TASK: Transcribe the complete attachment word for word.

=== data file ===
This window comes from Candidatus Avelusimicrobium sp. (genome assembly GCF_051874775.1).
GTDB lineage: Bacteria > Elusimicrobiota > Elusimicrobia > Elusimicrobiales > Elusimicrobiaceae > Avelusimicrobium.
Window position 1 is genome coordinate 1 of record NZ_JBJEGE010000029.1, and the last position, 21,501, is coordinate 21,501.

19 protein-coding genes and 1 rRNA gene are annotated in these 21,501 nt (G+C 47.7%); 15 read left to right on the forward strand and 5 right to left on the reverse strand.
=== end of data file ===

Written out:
This window comes from Candidatus Avelusimicrobium sp. (genome assembly GCF_051874775.1).
GTDB lineage: Bacteria > Elusimicrobiota > Elusimicrobia > Elusimicrobiales > Elusimicrobiaceae > Avelusimicrobium.
Window position 1 is genome coordinate 1 of record NZ_JBJEGE010000029.1, and the last position, 21,501, is coordinate 21,501.

19 protein-coding genes and 1 rRNA gene are annotated in these 21,501 nt (G+C 47.7%); 15 read left to right on the forward strand and 5 right to left on the reverse strand.